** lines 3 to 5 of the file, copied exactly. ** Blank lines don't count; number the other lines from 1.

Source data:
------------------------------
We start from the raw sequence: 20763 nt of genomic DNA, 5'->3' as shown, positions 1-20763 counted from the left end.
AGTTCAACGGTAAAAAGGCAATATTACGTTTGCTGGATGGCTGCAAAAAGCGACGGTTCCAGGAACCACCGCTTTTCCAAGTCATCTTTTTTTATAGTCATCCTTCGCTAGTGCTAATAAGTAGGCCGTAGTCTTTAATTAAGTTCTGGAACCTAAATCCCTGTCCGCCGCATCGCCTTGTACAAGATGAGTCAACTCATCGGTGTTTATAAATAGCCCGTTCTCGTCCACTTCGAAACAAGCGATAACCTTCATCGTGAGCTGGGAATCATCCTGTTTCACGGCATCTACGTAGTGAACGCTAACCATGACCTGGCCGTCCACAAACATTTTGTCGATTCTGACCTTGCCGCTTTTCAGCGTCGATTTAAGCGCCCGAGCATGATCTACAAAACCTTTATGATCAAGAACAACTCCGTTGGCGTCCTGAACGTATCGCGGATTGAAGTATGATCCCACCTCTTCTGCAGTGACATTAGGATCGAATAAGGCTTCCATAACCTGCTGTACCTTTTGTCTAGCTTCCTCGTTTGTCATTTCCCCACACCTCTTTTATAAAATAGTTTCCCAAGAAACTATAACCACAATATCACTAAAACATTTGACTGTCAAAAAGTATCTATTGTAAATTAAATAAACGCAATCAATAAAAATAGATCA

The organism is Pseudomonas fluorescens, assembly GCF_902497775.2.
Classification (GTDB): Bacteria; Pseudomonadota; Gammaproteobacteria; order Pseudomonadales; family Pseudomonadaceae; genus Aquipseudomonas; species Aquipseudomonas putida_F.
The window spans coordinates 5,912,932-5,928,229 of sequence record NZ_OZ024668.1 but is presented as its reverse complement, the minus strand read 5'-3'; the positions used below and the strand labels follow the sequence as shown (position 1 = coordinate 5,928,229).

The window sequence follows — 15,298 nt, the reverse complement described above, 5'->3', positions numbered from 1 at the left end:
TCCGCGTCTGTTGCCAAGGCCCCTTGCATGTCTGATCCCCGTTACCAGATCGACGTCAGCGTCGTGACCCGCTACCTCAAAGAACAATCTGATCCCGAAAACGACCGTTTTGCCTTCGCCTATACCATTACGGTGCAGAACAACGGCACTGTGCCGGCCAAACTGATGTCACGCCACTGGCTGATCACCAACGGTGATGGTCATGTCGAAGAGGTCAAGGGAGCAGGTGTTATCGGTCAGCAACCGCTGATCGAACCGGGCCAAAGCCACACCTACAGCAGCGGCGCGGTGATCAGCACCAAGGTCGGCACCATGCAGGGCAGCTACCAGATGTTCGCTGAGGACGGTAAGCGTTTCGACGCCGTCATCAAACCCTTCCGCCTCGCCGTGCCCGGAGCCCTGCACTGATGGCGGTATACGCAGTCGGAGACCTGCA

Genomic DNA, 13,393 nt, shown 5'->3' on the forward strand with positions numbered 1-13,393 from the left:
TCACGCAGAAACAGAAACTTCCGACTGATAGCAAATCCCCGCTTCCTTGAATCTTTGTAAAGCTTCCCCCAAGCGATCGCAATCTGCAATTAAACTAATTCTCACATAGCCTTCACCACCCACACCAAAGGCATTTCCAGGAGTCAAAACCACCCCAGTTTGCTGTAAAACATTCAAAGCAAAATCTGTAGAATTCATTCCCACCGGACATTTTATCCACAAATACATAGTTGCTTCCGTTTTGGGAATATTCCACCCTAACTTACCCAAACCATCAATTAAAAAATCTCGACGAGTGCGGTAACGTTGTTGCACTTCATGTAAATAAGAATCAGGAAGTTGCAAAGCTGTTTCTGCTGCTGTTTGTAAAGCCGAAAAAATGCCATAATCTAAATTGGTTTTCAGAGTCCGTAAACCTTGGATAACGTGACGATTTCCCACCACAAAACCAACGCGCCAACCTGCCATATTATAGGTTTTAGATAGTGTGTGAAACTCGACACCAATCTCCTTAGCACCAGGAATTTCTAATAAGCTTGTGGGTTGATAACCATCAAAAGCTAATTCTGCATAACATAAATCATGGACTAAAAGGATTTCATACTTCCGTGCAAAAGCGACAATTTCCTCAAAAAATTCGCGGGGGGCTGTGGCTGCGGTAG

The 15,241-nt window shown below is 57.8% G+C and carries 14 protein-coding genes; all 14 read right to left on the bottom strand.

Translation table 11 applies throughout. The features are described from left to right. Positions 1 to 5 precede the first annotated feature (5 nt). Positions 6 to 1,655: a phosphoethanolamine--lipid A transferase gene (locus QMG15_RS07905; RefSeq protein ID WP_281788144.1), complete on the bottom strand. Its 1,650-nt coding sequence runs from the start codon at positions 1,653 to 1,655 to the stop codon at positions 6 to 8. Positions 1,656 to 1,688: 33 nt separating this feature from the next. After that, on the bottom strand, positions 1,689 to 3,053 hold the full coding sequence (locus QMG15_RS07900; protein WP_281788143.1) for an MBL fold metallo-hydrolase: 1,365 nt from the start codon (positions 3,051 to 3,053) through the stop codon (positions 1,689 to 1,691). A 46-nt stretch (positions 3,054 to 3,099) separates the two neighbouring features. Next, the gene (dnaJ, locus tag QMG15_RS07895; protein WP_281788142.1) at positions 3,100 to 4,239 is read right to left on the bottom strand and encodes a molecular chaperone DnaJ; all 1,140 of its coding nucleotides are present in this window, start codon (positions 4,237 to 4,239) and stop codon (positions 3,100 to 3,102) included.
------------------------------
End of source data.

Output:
The organism is Pseudomonas fluorescens, assembly GCF_902497775.2.
Classification (GTDB): Bacteria; Pseudomonadota; Gammaproteobacteria; order Pseudomonadales; family Pseudomonadaceae; genus Aquipseudomonas; species Aquipseudomonas putida_F.
The window spans coordinates 5,912,932-5,928,229 of sequence record NZ_OZ024668.1 but is presented as its reverse complement, the minus strand read 5'-3'; the positions used below and the strand labels follow the sequence as shown (position 1 = coordinate 5,928,229).